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Date & time Oct 13
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What will resisting Donald Trump cost California

Opinion Opinion: What will resisting Donald Trump cost California?

Brian van der Brug fake mens gold bracelets / Los Angeles Times

Hundreds of Los Angeles area students walk out of their classrooms and converge on City Hall in downtown Los Angeles to protest Donald Trump's election as president last month.

Hundreds of Los Angeles area students walk out of their classrooms Knockoff hermes bag collection and converge on City Hall in downtown Los Angeles to protest Donald Trump's election as president last month. (Brian van der Brug / Los Angeles Times)

By Paul ThorntonContact Reporter

Donald Trump Barack Obama

So called sanctuary cities, those that refuse to use municipal resources to help the federal government deport immigrants, are scrambling to prepare for the start in six weeks of life under a president who promised to deport millions of people in the country illegally. Their worry: that the Trump administration might deny funding to cities that frustrate attempts by federal agents to enforce immigration law.

Some scholars and activists protest that such a punishment would be mean spirited and possibly even unconstitutional. Not so, say constitutional lawyers David Rivkin and Elizabeth Price Foley in a Times op ed article courts would almost certainly allow Trump to financially punish cities in this way. They write:

Feldman and others point to faux fashion bangles bracelets New York v. United States (1992) and Printz v. United States (1997), in which the Supreme Court concluded that the federal government cannot conscript state or local officials to carry out federal law. The federal government must enforce its own laws, using federal personnel. So when state or local police arrest immigrants who are present in the country illegally, they are under no obligation to deport them, as deportation is the responsibility of the federal government alone.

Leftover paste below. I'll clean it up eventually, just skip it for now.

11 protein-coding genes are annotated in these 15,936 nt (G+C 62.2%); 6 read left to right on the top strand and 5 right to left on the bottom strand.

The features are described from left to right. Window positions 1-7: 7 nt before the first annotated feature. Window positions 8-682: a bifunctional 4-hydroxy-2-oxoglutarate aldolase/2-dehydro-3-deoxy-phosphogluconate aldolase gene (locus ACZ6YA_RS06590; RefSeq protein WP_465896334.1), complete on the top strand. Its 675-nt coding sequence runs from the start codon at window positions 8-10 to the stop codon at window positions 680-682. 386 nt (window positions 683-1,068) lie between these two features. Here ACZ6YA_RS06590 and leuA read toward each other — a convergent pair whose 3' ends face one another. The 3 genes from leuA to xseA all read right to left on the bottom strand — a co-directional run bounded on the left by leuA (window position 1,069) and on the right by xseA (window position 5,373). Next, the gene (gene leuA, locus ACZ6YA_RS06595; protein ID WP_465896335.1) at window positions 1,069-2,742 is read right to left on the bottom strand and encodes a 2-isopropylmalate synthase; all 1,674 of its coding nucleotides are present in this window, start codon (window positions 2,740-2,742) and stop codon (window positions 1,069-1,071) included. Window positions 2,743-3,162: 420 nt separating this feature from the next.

This doctrine, however, doesn protect sanctuary cities or public universities because it doesn apply when Congress merely requests information. For example, in Reno v. Condon (2000), the court unanimously rejected an anti commandeering challenge to the Driver Privacy Protection Act, which required states under certain circumstances to disclose some personal details about license holders. The court concluded that, because the DPPA requested information and not require state officials to assist in the enforcement of federal statutes, it was consistent with the New York and Printz cases.

It follows that, consistent with the anti commandeering doctrine, Congress can require state, local or university police to tell federal agents when they arrest an immigrant present in the country illegally. one view of the best immigration policy, it should be uniform. Some, including the Washington Post editorial board, have suggested that Congress should give sanctuary cities flexibility to report only those who committed the most serious violent offenses. But precisely which criminals should be subject to deportation requires resolution by Congress, not each city or university.

Sanctuary policies create Balkanization on an issue with important foreign policy implications and corresponding potential for diplomatic embarrassment. As the Supreme Court affirmed in Arizona v. United States (2012), removal process is entrusted to the discretion of the Federal Government because it on foreign relations and must be made with one voice. Constitution is clear that power to determine deportation policies belongs to Congress, not states, municipalities or universities.

California, leader of the resistance to Trump. So says the New York Times editorial board, which notes that California and other progressive, immigrant friendly states and cities not have the luxury of waiting and hoping for the best when it comes to the incoming Knockoff hermes sling bag Trump administration. The New York Times praises California legislators for passing three bills in rapid succession that prepare the state to protect vulnerable immigrants from Trump reach. In attacking the Indianapolis steelworkers union official who criticized him for lying ass off about saving jobs at Carrier Corp., the president elect wasn just letting off steam; he was seeking to crush dissent, writes Steven Greenhouse: who believes in robust, pluralistic democracy should be worried that a national leader, so soon after being elected, is assailing labor unions with an eye to weakening them. Times

Canada welcomed him as a visitor; the United States dehumanized him when he came home. border preclearance facility. Times.

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